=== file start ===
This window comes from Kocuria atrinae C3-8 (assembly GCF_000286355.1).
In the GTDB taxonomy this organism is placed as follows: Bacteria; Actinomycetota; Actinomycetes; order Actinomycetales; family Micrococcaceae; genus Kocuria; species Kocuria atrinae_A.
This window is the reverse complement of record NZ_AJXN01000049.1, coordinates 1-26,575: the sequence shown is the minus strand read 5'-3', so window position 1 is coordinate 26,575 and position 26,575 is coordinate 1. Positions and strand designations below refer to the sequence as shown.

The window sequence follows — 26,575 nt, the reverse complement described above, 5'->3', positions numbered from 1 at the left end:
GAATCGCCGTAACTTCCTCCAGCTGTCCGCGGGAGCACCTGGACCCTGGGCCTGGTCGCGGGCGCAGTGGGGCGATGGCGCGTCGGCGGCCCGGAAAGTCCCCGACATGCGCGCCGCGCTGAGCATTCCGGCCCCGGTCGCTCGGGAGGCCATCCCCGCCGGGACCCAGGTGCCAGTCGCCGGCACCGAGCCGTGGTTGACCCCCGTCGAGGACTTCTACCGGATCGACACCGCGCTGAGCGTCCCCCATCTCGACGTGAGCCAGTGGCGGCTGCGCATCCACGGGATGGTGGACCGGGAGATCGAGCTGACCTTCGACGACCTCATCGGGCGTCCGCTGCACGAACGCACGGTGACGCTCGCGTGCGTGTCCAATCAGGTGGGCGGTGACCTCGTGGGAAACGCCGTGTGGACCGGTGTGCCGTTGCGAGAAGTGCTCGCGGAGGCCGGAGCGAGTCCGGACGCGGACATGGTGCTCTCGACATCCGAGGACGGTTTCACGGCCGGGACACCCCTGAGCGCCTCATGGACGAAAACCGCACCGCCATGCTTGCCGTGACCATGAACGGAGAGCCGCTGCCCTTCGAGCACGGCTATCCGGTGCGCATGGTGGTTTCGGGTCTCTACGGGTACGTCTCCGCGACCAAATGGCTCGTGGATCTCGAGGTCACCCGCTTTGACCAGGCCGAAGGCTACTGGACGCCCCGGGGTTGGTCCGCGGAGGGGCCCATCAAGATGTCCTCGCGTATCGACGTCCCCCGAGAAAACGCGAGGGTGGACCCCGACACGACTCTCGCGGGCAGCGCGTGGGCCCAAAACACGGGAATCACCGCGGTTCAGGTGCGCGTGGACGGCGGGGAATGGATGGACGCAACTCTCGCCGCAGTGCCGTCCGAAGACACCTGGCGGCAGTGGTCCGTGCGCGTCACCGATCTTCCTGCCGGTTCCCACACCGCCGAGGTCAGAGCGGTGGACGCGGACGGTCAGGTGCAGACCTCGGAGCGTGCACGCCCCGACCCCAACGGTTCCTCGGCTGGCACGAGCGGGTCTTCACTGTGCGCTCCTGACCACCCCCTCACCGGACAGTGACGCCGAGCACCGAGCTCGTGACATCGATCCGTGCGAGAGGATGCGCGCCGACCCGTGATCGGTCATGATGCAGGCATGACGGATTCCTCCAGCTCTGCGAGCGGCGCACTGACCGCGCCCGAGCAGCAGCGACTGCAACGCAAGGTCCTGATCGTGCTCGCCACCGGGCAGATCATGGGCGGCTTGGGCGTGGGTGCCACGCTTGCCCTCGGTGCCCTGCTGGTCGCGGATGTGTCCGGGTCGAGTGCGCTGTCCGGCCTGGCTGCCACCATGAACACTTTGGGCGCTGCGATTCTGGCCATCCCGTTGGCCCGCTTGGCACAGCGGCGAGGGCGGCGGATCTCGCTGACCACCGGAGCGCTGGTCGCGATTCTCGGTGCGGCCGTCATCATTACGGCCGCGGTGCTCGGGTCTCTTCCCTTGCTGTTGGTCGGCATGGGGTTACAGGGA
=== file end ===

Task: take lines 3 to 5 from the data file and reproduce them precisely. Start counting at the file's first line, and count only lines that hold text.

This window is the reverse complement of record NZ_AJXN01000049.1, coordinates 1-26,575: the sequence shown is the minus strand read 5'-3', so window position 1 is coordinate 26,575 and position 26,575 is coordinate 1. Positions and strand designations below refer to the sequence as shown.

The window sequence follows — 26,575 nt, the reverse complement described above, 5'->3', positions numbered from 1 at the left end:
GAATCGCCGTAACTTCCTCCAGCTGTCCGCGGGAGCACCTGGACCCTGGGCCTGGTCGCGGGCGCAGTGGGGCGATGGCGCGTCGGCGGCCCGGAAAGTCCCCGACATGCGCGCCGCGCTGAGCATTCCGGCCCCGGTCGCTCGGGAGGCCATCCCCGCCGGGACCCAGGTGCCAGTCGCCGGCACCGAGCCGTGGTTGACCCCCGTCGAGGACTTCTACCGGATCGACACCGCGCTGAGCGTCCCCCATCTCGACGTGAGCCAGTGGCGGCTGCGCATCCACGGGATGGTGGACCGGGAGATCGAGCTGACCTTCGACGACCTCATCGGGCGTCCGCTGCACGAACGCACGGTGACGCTCGCGTGCGTGTCCAATCAGGTGGGCGGTGACCTCGTGGGAAACGCCGTGTGGACCGGTGTGCCGTTGCGAGAAGTGCTCGCGGAGGCCGGAGCGAGTCCGGACGCGGACATGGTGCTCTCGACATCCGAGGACGGTTTCACGGCCGGGACACCCCTGAGCGCCTCATGGACGAAAACCGCACCGCCATGCTTGCCGTGACCATGAACGGAGAGCCGCTGCCCTTCGAGCACGGCTATCCGGTGCGCATGGTGGTTTCGGGTCTCTACGGGTACGTCTCCGCGACCAAATGGCTCGTGGATCTCGAGGTCACCCGCTTTGACCAGGCCGAAGGCTACTGGACGCCCCGGGGTTGGTCCGCGGAGGGGCCCATCAAGATGTCCTCGCGTATCGACGTCCCCCGAGAAAACGCGAGGGTGGACCCCGACACGACTCTCGCGGGCAGCGCGTGGGCCCAAAACACGGGAATCACCGCGGTTCAGGTGCGCGTGGACGGCGGGGAATGGATGGACGCAACTCTCGCCGCAGTGCCGTCCGAAGACACCTGGCGGCAGTGGTCCGTGCGCGTCACCGATCTTCCTGCCGGTTCCCACACCGCCGAGGTCAGAGCGGTGGACGCGGACGGTCAGGTGCAGACCTCGGAGCGTGCACGCCCCGACCCCAACGGTTCCTCGGCTGGCACGAGCGGGTCTTCACTGTGCGCTCCTGACCACCCCCTCACCGGACAGTGACGCCGAGCACCGAGCTCGTGACATCGATCCGTGCGAGAGGATGCGCGCCGACCCGTGATCGGTCATGATGCAGGCATGACGGATTCCTCCAGCTCTGCGAGCGGCGCACTGACCGCGCCCGAGCAGCAGCGACTGCAACGCAAGGTCCTGATCGTGCTCGCCACCGGGCAGATCATGGGCGGCTTGGGCGTGGGTGCCACGCTTGCCCTCGGTGCCCTGCTGGTCGCGGATGTGTCCGGGTCGAGTGCGCTGTCCGGCCTGGCTGCCACCATGAACACTTTGGGCGCTGCGATTCTGGCCATCCCGTTGGCCCGCTTGGCACAGCGGCGAGGGCGGCGGATCTCGCTGACCACCGGAGCGCTGGTCGCGATTCTCGGTGCGGCCGTCATCATTACGGCCGCGGTGCTCGGGTCTCTTCCCTTGCTGTTGGTCGGCATGGGGTTACAGGGA